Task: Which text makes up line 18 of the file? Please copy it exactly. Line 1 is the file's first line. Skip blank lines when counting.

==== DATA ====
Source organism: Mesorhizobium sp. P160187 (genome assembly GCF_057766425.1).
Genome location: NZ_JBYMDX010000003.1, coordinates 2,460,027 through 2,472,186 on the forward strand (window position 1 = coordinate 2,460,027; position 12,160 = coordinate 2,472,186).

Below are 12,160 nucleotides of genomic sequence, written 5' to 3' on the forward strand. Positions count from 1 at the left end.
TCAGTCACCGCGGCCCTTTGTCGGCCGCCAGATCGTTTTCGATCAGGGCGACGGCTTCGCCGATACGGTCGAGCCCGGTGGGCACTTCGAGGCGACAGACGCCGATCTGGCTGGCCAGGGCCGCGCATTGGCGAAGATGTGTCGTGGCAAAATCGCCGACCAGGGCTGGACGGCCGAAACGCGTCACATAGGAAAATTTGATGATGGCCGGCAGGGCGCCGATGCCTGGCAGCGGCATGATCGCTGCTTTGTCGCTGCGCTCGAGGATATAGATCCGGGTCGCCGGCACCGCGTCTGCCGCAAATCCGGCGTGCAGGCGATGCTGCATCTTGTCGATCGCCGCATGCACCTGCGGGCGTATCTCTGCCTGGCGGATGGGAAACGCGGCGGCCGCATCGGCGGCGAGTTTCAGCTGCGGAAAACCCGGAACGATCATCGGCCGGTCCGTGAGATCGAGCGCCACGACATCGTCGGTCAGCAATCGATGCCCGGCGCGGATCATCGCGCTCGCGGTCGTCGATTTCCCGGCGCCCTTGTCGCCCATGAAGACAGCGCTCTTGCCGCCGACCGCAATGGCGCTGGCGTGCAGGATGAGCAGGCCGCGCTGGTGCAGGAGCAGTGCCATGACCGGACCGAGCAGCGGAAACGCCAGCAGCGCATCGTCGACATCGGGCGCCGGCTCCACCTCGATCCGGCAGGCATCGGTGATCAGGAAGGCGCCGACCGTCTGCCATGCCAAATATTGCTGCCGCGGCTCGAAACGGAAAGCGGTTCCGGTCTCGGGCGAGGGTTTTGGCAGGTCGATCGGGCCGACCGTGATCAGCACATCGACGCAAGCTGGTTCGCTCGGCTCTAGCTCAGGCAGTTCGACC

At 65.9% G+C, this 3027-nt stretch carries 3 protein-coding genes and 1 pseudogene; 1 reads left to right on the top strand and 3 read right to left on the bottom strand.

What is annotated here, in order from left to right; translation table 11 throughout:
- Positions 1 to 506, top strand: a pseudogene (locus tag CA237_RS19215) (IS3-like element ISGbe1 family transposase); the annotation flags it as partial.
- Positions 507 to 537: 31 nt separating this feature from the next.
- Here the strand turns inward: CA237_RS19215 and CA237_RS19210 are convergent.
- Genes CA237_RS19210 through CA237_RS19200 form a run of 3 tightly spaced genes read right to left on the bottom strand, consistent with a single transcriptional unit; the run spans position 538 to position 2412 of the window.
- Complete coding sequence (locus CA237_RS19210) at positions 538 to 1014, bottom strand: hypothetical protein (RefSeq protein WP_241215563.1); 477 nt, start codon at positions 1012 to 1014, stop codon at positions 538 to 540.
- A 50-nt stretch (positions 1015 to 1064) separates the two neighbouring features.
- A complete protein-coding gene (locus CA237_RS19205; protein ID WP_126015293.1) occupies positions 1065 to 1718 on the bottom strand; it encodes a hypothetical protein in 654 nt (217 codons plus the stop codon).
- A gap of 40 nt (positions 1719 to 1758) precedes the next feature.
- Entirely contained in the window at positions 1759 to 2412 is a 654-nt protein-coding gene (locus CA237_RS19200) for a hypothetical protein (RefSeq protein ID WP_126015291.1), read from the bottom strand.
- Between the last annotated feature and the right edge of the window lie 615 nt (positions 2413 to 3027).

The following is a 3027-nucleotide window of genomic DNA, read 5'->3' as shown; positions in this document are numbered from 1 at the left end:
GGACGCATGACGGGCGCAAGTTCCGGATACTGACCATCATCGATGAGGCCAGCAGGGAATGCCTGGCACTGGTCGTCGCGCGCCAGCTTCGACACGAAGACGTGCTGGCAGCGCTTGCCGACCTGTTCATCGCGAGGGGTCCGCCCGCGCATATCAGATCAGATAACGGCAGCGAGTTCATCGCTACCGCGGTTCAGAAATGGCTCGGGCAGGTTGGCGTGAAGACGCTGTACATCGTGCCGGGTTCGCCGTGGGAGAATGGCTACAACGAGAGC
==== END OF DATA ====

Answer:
GGACGCATGACGGGCGCAAGTTCCGGATACTGACCATCATCGATGAGGCCAGCAGGGAATGCCTGGCACTGGTCGTCGCGCGCCAGCTTCGACACGAAGACGTGCTGGCAGCGCTTGCCGACCTGTTCATCGCGAGGGGTCCGCCCGCGCATATCAGATCAGATAACGGCAGCGAGTTCATCGCTACCGCGGTTCAGAAATGGCTCGGGCAGGTTGGCGTGAAGACGCTGTACATCGTGCCGGGTTCGCCGTGGGAGAATGGCTACAACGAGAGC